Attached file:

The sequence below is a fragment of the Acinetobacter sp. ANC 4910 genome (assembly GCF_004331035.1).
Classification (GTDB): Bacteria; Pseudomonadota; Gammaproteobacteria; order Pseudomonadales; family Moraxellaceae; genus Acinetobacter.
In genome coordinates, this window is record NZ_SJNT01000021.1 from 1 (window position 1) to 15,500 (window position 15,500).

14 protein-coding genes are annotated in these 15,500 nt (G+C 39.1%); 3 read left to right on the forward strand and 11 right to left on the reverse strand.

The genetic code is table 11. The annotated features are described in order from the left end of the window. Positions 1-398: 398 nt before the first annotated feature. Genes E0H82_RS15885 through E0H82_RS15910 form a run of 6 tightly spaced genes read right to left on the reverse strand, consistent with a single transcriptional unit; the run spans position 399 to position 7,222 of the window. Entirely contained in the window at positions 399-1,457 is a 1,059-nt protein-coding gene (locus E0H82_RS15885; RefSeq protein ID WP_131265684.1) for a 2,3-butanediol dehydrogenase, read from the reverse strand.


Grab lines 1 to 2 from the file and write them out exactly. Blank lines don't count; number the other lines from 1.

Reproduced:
The sequence below is a fragment of the Acinetobacter sp. ANC 4910 genome (assembly GCF_004331035.1).
Classification (GTDB): Bacteria; Pseudomonadota; Gammaproteobacteria; order Pseudomonadales; family Moraxellaceae; genus Acinetobacter.